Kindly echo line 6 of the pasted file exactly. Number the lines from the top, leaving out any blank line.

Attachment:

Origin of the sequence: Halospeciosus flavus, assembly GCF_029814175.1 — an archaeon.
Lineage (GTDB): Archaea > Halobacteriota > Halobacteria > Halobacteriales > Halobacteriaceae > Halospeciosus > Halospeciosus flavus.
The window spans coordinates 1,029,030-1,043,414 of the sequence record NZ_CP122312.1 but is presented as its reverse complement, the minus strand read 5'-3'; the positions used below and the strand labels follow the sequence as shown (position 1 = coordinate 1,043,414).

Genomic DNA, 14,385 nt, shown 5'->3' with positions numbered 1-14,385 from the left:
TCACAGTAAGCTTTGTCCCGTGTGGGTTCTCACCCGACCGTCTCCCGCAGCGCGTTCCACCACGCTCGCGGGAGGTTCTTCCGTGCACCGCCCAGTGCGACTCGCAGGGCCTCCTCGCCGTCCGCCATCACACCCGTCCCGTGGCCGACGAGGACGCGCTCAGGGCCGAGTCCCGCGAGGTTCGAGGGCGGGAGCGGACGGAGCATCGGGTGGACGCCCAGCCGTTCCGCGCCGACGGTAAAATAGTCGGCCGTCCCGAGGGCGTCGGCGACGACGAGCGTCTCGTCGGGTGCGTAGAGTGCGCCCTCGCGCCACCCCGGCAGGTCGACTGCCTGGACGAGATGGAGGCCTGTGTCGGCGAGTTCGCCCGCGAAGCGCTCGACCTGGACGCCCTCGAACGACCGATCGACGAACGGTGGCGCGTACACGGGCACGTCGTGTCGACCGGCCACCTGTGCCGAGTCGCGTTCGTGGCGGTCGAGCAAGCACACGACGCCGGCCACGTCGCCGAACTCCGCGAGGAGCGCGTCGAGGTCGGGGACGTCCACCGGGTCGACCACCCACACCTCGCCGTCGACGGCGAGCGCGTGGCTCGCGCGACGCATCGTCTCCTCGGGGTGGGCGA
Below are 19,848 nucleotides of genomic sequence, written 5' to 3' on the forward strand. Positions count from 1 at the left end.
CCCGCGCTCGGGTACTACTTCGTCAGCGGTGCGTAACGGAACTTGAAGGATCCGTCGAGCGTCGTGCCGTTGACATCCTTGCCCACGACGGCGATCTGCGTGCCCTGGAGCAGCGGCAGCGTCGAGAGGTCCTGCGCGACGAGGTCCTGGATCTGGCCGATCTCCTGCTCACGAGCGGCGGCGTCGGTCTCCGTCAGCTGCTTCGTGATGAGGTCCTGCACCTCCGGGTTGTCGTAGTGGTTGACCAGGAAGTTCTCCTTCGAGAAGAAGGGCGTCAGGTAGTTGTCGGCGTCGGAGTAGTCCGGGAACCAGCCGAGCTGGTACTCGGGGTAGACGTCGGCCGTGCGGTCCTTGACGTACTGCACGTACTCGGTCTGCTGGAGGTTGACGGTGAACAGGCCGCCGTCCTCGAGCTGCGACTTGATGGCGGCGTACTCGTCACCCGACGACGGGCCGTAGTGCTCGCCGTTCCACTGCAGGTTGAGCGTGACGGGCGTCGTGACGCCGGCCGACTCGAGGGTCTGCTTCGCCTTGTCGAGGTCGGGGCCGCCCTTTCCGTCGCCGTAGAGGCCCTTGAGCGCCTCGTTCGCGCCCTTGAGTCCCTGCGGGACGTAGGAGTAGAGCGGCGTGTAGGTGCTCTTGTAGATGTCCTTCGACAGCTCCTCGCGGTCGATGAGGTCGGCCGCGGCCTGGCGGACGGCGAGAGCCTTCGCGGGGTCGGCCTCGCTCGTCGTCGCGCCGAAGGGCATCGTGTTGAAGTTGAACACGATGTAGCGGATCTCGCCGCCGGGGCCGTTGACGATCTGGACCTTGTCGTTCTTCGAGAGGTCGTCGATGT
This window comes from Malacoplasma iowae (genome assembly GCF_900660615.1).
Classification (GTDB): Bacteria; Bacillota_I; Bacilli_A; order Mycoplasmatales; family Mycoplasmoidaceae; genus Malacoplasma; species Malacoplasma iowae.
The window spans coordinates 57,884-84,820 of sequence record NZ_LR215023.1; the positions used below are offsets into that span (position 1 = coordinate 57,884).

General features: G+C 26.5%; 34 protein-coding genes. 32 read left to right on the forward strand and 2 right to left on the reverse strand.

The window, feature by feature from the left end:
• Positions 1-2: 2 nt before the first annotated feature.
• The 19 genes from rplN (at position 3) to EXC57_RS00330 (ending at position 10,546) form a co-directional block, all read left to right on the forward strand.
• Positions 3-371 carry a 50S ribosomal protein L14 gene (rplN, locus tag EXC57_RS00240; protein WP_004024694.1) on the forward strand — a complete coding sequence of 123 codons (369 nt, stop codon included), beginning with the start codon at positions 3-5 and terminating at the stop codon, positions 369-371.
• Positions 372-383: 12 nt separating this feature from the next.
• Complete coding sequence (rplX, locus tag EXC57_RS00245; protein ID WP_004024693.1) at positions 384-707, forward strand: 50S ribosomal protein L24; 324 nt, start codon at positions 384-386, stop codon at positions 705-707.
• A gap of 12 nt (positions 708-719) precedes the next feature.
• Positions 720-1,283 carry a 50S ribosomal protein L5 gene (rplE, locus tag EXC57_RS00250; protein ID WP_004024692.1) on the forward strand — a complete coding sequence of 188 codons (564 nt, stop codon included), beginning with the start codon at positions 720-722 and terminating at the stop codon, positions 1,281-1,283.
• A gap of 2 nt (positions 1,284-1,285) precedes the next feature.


Below are 19,848 nucleotides of genomic sequence, written 5' to 3' on the forward strand. Positions count from 1 at the left end.